The solvents used in the solution polymerization procedure must be chosen carefully. A solvent that is non-reactive to the monomer is essential to the process. If a reactive solvent is used, dangerous chain reaction processes or other undesirable effects can occur as a result of auto acceleration. Auto acceleration is a reaction that occurs when the heat produced by polymerization does not dissipate quickly enough by the solvent. As the heat builds up, the viscosity of the solution increases, causing the polymerization process to accelerate beyond safe control.
Industrial solution polymerization processes are commonly used to produce polymers with special characteristics. The chemical reaction that takes place between the monomer and catalyst can lend unique properties to the end product. One example of this type of polymer is sodium polyacrylate, the exceptionally absorbent polymer used in disposable diapers.
While this process is not generally feasible for dry polymers, it works well for wet polymer types. The process of industrial solution polymerization is used to create polymers and copolymers that can be used in their solution form. Examples of this usage include industrial glues and surface coatings.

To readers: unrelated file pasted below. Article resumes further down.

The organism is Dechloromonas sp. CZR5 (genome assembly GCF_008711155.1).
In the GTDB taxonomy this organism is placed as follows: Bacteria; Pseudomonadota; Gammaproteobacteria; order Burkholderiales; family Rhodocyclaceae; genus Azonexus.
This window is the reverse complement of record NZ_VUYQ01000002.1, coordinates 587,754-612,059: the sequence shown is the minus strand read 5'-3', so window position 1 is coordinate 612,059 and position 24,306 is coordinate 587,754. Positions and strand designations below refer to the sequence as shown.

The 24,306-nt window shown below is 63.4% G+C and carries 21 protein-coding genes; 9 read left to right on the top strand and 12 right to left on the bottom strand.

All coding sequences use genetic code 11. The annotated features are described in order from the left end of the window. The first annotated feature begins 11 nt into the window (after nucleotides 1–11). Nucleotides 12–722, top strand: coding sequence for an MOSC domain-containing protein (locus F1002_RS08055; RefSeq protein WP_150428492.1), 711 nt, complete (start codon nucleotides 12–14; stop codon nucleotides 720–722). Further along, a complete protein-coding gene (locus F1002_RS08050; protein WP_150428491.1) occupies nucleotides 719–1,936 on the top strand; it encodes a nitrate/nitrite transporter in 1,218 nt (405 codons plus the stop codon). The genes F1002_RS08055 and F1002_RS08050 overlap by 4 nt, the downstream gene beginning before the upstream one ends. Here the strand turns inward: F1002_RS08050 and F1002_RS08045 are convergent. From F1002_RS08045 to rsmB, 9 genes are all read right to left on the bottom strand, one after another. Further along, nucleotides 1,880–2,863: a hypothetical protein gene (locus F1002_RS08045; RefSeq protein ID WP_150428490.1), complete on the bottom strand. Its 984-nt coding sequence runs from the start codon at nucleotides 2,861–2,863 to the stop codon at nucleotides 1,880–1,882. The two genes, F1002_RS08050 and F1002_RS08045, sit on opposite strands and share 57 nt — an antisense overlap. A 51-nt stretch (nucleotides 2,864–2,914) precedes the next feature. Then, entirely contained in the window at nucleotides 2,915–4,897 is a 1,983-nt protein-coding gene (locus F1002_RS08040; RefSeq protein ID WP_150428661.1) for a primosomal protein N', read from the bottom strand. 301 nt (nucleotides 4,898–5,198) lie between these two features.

Synthetic elastomers can also be produced using the solution polymerization process. This method produces a more precise polymer than emulsion polymerization methods. By controlling the addition of refined monomers to the catalyst-solvent solution, the resulting polymers can be carefully designed for specific properties. These synthetic elastomers are commonly found in products such as latex gloves, neoprene wetsuits and floor covering materials.
Suspension polymerization is used only in free radical type processes. The monomer is mechanically dispersed in a media, usually water. There are cases where an organic media is used in which neither the polymer nor the monomer is soluble in the organic media.
- styrene- a liquid
- vinyl chloride- a gas at room temperature
For suspension polymerization, there are two phases, water and organic, and the starting point may be 10 parts of the former, and 1 part of the latter. The initiator used can be water soluble or organic soluble [benzoyl peroxide, AIBN, or (NH4)2(SxO4)y.] Usually the initiator is organic soluble.
when using gases, pressure and containment concerns exist
- There are two separate phases throughout the whole process.
- The droplets must be kept far apart. This requires agitation: consistent, efficient, and controlled. A suspending agent can be used. Poly(vinyl alcohol) dissolved in the aqueous phase is a typical suspending agent.